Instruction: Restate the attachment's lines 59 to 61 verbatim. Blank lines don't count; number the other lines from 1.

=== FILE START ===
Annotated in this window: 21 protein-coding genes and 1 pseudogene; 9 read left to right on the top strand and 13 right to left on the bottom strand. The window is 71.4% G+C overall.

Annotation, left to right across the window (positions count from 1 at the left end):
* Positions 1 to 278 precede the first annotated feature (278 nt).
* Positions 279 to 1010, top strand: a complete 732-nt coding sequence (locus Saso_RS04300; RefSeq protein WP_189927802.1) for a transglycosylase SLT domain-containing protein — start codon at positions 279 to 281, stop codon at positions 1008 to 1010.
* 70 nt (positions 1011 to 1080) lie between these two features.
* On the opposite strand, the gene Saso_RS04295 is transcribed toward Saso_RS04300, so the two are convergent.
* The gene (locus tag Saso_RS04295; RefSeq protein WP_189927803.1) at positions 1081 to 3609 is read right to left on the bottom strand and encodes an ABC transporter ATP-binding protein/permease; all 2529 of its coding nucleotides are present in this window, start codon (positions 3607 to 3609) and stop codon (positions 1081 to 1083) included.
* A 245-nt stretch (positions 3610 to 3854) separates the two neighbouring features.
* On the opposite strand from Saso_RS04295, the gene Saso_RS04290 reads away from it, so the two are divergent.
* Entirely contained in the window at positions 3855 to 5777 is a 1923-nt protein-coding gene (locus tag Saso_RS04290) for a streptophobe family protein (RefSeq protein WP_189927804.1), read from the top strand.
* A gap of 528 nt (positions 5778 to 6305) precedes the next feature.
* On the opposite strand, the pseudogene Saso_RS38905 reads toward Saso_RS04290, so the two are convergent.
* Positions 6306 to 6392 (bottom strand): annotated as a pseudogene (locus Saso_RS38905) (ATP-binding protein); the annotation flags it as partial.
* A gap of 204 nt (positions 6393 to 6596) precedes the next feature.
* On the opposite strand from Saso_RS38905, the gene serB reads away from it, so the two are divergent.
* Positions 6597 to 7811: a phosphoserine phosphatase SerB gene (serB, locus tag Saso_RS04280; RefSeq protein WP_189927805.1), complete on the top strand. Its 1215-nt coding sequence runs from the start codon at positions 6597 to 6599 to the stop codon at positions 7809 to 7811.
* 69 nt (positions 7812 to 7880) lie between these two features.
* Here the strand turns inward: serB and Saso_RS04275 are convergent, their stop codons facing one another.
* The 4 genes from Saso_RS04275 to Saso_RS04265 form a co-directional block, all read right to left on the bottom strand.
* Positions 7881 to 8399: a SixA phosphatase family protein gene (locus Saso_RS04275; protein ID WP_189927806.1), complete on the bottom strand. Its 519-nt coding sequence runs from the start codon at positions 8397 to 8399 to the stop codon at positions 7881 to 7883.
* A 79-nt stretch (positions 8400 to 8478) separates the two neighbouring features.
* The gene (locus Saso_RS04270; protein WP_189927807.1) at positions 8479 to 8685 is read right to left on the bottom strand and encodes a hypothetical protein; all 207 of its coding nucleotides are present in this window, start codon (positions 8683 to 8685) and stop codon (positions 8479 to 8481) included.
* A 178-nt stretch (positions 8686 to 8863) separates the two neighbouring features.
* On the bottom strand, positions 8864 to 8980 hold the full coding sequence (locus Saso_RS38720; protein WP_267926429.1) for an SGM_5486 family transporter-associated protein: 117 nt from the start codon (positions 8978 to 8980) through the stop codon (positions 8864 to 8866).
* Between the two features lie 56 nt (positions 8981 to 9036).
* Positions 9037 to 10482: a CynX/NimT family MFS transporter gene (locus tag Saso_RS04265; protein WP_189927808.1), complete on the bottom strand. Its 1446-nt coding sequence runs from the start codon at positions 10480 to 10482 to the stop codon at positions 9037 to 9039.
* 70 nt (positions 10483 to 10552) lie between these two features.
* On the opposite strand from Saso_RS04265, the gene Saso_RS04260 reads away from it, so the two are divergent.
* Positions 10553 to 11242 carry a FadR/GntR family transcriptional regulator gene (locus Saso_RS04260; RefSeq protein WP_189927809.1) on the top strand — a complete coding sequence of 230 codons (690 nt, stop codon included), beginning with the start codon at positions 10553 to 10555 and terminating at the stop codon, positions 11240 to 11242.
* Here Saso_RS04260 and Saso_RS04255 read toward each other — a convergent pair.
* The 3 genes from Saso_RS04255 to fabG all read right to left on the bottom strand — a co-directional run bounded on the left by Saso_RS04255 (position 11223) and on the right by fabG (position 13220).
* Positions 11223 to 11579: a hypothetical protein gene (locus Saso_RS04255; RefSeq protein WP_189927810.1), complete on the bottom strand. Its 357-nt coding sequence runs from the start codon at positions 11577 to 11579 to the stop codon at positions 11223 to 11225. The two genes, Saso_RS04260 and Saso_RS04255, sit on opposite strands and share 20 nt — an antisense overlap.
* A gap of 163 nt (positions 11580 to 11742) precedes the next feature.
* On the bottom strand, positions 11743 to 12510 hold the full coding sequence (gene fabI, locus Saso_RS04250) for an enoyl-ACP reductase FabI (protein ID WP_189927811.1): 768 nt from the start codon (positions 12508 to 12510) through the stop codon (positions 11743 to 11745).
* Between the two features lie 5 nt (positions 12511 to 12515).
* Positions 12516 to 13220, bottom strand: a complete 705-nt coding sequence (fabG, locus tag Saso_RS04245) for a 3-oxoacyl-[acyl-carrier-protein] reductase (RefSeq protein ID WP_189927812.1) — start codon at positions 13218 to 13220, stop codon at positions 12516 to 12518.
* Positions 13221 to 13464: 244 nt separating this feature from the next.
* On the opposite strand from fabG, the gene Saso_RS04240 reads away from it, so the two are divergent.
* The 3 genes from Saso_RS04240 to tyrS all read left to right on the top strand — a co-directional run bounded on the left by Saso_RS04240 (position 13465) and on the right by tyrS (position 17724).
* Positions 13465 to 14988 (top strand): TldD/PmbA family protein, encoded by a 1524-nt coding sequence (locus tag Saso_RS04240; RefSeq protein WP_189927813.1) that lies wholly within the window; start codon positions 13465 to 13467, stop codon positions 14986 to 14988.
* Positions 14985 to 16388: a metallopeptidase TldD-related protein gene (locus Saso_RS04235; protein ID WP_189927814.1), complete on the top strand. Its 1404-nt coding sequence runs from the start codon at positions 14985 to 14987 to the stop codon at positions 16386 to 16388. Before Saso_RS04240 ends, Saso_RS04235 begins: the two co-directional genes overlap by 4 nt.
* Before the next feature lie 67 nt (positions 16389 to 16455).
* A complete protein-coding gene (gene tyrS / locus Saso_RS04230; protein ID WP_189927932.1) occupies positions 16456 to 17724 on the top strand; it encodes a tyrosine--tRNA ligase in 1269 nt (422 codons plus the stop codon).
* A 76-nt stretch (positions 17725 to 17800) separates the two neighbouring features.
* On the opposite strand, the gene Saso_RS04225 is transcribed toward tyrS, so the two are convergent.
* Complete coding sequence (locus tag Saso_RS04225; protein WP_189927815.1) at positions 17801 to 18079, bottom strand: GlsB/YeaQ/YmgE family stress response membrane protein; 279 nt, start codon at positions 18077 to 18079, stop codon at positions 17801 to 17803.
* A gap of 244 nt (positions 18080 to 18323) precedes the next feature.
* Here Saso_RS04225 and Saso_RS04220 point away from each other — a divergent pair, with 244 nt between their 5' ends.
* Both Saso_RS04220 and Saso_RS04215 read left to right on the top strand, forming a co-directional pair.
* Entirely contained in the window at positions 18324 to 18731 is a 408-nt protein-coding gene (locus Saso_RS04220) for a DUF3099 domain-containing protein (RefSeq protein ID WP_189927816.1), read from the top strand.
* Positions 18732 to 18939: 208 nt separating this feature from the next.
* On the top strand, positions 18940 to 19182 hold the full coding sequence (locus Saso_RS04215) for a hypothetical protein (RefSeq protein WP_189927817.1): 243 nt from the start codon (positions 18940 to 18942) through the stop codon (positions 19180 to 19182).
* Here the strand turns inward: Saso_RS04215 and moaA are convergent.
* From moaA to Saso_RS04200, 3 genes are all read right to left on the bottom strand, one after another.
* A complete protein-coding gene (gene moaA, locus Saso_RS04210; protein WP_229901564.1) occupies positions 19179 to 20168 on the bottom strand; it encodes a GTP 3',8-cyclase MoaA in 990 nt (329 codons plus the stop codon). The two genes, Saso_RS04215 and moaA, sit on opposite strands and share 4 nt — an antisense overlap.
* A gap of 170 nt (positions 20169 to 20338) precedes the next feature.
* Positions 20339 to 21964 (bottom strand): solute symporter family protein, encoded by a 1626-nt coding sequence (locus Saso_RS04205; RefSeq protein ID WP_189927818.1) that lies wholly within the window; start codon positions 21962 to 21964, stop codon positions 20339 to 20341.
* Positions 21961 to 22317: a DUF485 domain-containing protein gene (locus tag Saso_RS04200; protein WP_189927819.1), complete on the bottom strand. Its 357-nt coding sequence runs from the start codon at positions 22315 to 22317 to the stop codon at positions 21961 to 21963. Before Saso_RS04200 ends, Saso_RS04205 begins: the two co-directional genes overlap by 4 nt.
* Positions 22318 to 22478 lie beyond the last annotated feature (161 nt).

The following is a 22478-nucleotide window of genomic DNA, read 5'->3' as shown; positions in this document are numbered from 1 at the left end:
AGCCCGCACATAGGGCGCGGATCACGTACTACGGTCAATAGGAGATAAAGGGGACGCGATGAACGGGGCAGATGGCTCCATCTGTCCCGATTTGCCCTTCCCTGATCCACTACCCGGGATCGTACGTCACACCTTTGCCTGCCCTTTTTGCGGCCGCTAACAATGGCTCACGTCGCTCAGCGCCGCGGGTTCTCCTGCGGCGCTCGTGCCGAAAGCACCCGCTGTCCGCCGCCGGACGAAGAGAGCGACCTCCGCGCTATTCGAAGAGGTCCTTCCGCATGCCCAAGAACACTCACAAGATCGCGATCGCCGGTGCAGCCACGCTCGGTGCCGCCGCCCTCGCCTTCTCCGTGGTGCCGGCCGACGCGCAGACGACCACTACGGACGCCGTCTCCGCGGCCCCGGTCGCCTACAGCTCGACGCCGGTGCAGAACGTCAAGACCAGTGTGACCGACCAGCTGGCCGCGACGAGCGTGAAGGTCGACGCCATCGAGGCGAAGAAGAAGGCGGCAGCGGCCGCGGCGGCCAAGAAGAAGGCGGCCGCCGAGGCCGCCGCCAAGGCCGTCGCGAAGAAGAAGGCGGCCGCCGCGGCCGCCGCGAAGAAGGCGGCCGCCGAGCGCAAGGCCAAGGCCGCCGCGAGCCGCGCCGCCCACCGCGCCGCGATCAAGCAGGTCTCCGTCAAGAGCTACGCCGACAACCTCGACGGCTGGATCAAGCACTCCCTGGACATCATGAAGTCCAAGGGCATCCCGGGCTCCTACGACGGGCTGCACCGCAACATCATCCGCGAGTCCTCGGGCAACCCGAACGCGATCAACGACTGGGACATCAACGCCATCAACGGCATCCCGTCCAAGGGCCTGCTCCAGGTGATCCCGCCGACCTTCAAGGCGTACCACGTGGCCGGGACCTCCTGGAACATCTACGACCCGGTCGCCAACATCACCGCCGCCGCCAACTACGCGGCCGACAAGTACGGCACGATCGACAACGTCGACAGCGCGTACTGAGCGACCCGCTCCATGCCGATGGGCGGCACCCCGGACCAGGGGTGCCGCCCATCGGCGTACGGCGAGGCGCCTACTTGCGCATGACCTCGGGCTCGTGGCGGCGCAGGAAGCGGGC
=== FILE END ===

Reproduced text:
* Positions 22318 to 22478 lie beyond the last annotated feature (161 nt).

The following is a 22478-nucleotide window of genomic DNA, read 5'->3' as shown; positions in this document are numbered from 1 at the left end:
AGCCCGCACATAGGGCGCGGATCACGTACTACGGTCAATAGGAGATAAAGGGGACGCGATGAACGGGGCAGATGGCTCCATCTGTCCCGATTTGCCCTTCCCTGATCCACTACCCGGGATCGTACGTCACACCTTTGCCTGCCCTTTTTGCGGCCGCTAACAATGGCTCACGTCGCTCAGCGCCGCGGGTTCTCCTGCGGCGCTCGTGCCGAAAGCACCCGCTGTCCGCCGCCGGACGAAGAGAGCGACCTCCGCGCTATTCGAAGAGGTCCTTCCGCATGCCCAAGAACACTCACAAGATCGCGATCGCCGGTGCAGCCACGCTCGGTGCCGCCGCCCTCGCCTTCTCCGTGGTGCCGGCCGACGCGCAGACGACCACTACGGACGCCGTCTCCGCGGCCCCGGTCGCCTACAGCTCGACGCCGGTGCAGAACGTCAAGACCAGTGTGACCGACCAGCTGGCCGCGACGAGCGTGAAGGTCGACGCCATCGAGGCGAAGAAGAAGGCGGCAGCGGCCGCGGCGGCCAAGAAGAAGGCGGCCGCCGAGGCCGCCGCCAAGGCCGTCGCGAAGAAGAAGGCGGCCGCCGCGGCCGCCGCGAAGAAGGCGGCCGCCGAGCGCAAGGCCAAGGCCGCCGCGAGCCGCGCCGCCCACCGCGCCGCGATCAAGCAGGTCTCCGTCAAGAGCTACGCCGACAACCTCGACGGCTGGATCAAGCACTCCCTGGACATCATGAAGTCCAAGGGCATCCCGGGCTCCTACGACGGGCTGCACCGCAACATCATCCGCGAGTCCTCGGGCAACCCGAACGCGATCAACGACTGGGACATCAACGCCATCAACGGCATCCCGTCCAAGGGCCTGCTCCAGGTGATCCCGCCGACCTTCAAGGCGTACCACGTGGCCGGGACCTCCTGGAACATCTACGACCCGGTCGCCAACATCACCGCCGCCGCCAACTACGCGGCCGACAAGTACGGCACGATCGACAACGTCGACAGCGCGTACTGAGCGACCCGCTCCATGCCGATGGGCGGCACCCCGGACCAGGGGTGCCGCCCATCGGCGTACGGCGAGGCGCCTACTTGCGCATGACCTCGGGCTCGTGGCGGCGCAGGAAGCGGGC